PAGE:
C2E2 2019: Freaks, Geeks, Gays and Cosplays

C2E2 The main signage at C2E2 in Chicago, Illinois (March 22-24, 2019). Photo C2E2

My first two days at the 10th Annual Chicago Comics and Entertainment Expo were a whirlwind of cosplayers, oversized root beers, and TV stars in spangly outfits.

Con weekends are a strange, stressful, exhilarating animal – anyone who’s been to more than one will tell you that, if you’re not properly prepared, you can limp back home with a migraine and far too little money in your pocket. But if you go in with the right mindset (and the right company), you can get quite a lot out of it.

That’s the main takeaway from my first two days at C2E2 2019, the tenth-annual celebration of comics, movies, TV shows, and all manner of geekdom. While it doesn’t have the heft of coastal celebrations like NY and San Diego Comic-Con, Chicago does it up quite nicely when it comes to delivering a weekend where folks of all stripes can let their geek flag fly. Even with press credentials, it’s virtually impossible to cover more than a fraction of the goings-on, but Friday and Saturday contained more than their fair share of thrills. Let me share with you those experiences.


FRIDAY

Friday was a short day – my wife and I didn’t get to C2E2 until about 3, since we’re working adults with jobs to do, damnit. Even so, we managed to get our badges and nudge our way through eight-foot-tall Voltrons and a sea of Spider-Men (Into the Spider-Verse, I’m thrilled to say, gave plenty of people new cosplay opportunities, especially women and people of color) onto the show floor. It’d been a few years since I’d been to a comic convention – the last time I was at C2E2 was to promote a Doctor Who themed show I was doing with a theater company here in the city. This weekend, I was cosplay-less, but I was thrown back into that heady combo of claustrophobia and community that is a con show floor, rows on rows of companies hawking graphic novels, fancy dice, toys and more.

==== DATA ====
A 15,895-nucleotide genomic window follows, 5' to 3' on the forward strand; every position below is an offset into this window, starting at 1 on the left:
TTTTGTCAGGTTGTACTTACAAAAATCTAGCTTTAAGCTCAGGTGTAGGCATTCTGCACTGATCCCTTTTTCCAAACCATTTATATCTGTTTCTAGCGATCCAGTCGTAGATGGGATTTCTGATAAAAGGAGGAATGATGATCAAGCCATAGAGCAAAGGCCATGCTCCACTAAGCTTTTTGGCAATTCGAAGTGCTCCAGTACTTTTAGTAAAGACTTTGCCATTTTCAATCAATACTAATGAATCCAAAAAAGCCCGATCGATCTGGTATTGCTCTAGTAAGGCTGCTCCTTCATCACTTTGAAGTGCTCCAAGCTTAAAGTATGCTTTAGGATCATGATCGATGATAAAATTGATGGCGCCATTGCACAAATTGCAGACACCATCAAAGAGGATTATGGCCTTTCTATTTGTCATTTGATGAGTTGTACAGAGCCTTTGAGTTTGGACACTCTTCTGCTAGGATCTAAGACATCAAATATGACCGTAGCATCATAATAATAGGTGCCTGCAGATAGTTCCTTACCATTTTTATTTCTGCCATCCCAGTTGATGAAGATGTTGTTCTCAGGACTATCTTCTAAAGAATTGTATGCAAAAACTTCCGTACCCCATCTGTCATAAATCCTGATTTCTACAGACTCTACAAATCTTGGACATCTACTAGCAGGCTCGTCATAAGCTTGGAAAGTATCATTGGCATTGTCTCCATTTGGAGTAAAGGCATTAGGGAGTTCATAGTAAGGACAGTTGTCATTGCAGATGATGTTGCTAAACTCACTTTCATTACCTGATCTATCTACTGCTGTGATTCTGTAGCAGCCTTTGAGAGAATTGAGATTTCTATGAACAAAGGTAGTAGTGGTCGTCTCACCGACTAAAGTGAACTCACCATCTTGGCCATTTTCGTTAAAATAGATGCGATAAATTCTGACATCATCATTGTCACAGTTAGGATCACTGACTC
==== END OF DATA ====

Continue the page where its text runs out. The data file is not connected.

After setting about my first task of the day, interviewing Hugo-winning author Mary Robinette Kowal (look out for that interview next week!) about her Lady Astronaut novel series, the importance of busting preconceptions and expectations about women in STEM, and her time as a professional puppeteer on shows like LazyTown. I was nervous, having just gotten there and being a little less prepared than I perhaps should have been, but she was a good sport, patiently correcting me and clarifying points as needed. I can’t wait for you to hear it.

Following that, we made our way to the sprawling Main Stage, where Martin Starr and John Francis Daley were answering fan questions about Freaks and Geeks. Both were good sports, Starr particularly droll in his interactions with fans; they spoke about everything from Judd Apatow writing the show’s final episode as a finale in record time in anticipation of the show’s cancellation, and the connection the show had with fans of all ages.

While we only caught the tail end of that, our last quick stop of the day was at Shudder’s screening of their horror documentary Horror Noire, recounting the problematic history of African-American characters in horror movies, and the often-overlooked early contributions black filmmakers made to the horror genre. It’s a riveting primer on the ways horror films throughout film history have reflected the ways racism and white supremacy had demonstrated themselves in each era of the 20th century and beyond; if you’ve got Shudder, it’s a recommended watch.

Afterward, fellow Chicago critic Angelica Bastien moderated a brief, but impassioned panel on the state of black horror, the origins of the doc, and more with author/educator/executive producer Tananarive Due and science fiction author Steven Barnes. In each pointed question asked by Bastien, Due and Barnes offered tremendous expertise and intimate experience with how their blackness was influenced by horror movies and vice versa – they taught a class at UCLA on black horror called The Sunken Place, which you can actually purchase in webinar form now. Barnes, in particular, grew more spirited as the panel went on in his arguments for horror writers and filmmakers (especially POC) to use their pain as inspiration for writing thrilling, insightful horror stories.

According to Due, Horror Noire wasn’t greenlit at Shudder until Get Out broke box office records and won Jordan Peele an Oscar; with the success of that film (and the impending smash Us looks to become), the gates are swinging open for people of color to tell their own horror stories.

On that note, the panel ended, we took the long journey home to the North Side, and prepared for tomorrow.

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